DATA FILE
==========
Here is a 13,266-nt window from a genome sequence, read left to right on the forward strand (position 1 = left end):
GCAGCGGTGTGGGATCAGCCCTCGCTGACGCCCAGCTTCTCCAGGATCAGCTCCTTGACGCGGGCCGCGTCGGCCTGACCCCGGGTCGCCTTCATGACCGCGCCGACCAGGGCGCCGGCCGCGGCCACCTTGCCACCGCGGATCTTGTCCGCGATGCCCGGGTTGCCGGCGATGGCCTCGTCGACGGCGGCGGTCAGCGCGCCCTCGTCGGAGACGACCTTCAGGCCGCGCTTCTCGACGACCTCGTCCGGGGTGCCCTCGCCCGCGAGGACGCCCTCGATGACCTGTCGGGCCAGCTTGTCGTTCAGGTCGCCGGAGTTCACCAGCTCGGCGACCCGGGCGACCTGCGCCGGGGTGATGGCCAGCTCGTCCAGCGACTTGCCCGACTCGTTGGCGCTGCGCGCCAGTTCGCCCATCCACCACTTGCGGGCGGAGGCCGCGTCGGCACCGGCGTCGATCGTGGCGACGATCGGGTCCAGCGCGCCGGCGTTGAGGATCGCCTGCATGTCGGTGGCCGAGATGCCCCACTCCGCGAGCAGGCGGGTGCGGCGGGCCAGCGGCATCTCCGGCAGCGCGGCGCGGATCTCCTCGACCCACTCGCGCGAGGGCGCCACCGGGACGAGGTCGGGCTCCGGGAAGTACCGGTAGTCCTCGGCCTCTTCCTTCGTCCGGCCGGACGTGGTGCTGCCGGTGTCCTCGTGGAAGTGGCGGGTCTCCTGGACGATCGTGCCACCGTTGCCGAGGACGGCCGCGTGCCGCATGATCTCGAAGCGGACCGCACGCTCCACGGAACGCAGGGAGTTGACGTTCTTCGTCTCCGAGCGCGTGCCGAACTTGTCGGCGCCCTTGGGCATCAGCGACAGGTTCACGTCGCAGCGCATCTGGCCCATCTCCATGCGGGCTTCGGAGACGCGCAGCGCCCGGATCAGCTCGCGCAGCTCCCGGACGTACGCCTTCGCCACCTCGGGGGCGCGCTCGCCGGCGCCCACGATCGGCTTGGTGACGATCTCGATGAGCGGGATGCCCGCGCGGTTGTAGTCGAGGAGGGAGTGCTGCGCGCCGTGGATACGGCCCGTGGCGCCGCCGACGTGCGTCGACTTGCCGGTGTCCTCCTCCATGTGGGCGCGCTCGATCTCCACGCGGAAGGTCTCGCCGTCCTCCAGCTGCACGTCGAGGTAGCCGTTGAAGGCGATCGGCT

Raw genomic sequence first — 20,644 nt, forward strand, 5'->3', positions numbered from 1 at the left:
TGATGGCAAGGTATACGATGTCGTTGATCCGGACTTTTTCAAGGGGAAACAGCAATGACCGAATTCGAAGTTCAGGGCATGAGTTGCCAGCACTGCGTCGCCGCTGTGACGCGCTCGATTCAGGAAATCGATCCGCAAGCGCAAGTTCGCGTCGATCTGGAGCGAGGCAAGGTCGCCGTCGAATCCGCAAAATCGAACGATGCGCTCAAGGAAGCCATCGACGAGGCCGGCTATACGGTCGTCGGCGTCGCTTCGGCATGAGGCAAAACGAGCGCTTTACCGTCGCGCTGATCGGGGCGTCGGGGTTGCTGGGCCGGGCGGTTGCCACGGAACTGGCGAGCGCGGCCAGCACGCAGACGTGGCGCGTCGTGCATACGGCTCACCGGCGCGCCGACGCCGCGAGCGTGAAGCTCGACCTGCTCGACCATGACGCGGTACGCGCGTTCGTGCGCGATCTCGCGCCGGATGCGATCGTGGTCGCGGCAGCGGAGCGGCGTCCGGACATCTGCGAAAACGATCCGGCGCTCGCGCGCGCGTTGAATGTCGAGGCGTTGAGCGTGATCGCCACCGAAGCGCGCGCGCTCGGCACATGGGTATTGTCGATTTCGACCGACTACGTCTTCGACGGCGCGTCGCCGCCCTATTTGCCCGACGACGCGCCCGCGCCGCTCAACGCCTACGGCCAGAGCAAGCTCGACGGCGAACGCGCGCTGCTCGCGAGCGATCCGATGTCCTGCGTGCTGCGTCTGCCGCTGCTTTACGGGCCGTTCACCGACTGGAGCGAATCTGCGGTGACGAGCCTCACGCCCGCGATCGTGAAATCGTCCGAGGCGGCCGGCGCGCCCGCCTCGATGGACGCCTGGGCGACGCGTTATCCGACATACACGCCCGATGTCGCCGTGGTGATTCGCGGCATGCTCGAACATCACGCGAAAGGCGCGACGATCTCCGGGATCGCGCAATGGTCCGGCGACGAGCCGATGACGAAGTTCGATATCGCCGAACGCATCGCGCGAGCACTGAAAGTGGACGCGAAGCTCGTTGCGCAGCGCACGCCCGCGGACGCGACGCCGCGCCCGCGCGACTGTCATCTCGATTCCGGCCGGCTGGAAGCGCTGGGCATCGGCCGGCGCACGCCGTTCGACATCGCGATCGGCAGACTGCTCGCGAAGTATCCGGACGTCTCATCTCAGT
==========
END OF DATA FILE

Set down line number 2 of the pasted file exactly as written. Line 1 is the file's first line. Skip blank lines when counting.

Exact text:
GCAGCGGTGTGGGATCAGCCCTCGCTGACGCCCAGCTTCTCCAGGATCAGCTCCTTGACGCGGGCCGCGTCGGCCTGACCCCGGGTCGCCTTCATGACCGCGCCGACCAGGGCGCCGGCCGCGGCCACCTTGCCACCGCGGATCTTGTCCGCGATGCCCGGGTTGCCGGCGATGGCCTCGTCGACGGCGGCGGTCAGCGCGCCCTCGTCGGAGACGACCTTCAGGCCGCGCTTCTCGACGACCTCGTCCGGGGTGCCCTCGCCCGCGAGGACGCCCTCGATGACCTGTCGGGCCAGCTTGTCGTTCAGGTCGCCGGAGTTCACCAGCTCGGCGACCCGGGCGACCTGCGCCGGGGTGATGGCCAGCTCGTCCAGCGACTTGCCCGACTCGTTGGCGCTGCGCGCCAGTTCGCCCATCCACCACTTGCGGGCGGAGGCCGCGTCGGCACCGGCGTCGATCGTGGCGACGATCGGGTCCAGCGCGCCGGCGTTGAGGATCGCCTGCATGTCGGTGGCCGAGATGCCCCACTCCGCGAGCAGGCGGGTGCGGCGGGCCAGCGGCATCTCCGGCAGCGCGGCGCGGATCTCCTCGACCCACTCGCGCGAGGGCGCCACCGGGACGAGGTCGGGCTCCGGGAAGTACCGGTAGTCCTCGGCCTCTTCCTTCGTCCGGCCGGACGTGGTGCTGCCGGTGTCCTCGTGGAAGTGGCGGGTCTCCTGGACGATCGTGCCACCGTTGCCGAGGACGGCCGCGTGCCGCATGATCTCGAAGCGGACCGCACGCTCCACGGAACGCAGGGAGTTGACGTTCTTCGTCTCCGAGCGCGTGCCGAACTTGTCGGCGCCCTTGGGCATCAGCGACAGGTTCACGTCGCAGCGCATCTGGCCCATCTCCATGCGGGCTTCGGAGACGCGCAGCGCCCGGATCAGCTCGCGCAGCTCCCGGACGTACGCCTTCGCCACCTCGGGGGCGCGCTCGCCGGCGCCCACGATCGGCTTGGTGACGATCTCGATGAGCGGGATGCCCGCGCGGTTGTAGTCGAGGAGGGAGTGCTGCGCGCCGTGGATACGGCCCGTGGCGCCGCCGACGTGCGTCGACTTGCCGGTGTCCTCCTCCATGTGGGCGCGCTCGATCTCCACGCGGAAGGTCTCGCCGTCCTCCAGCTGCACGTCGAGGTAGCCGTTGAAGGCGATCGGCT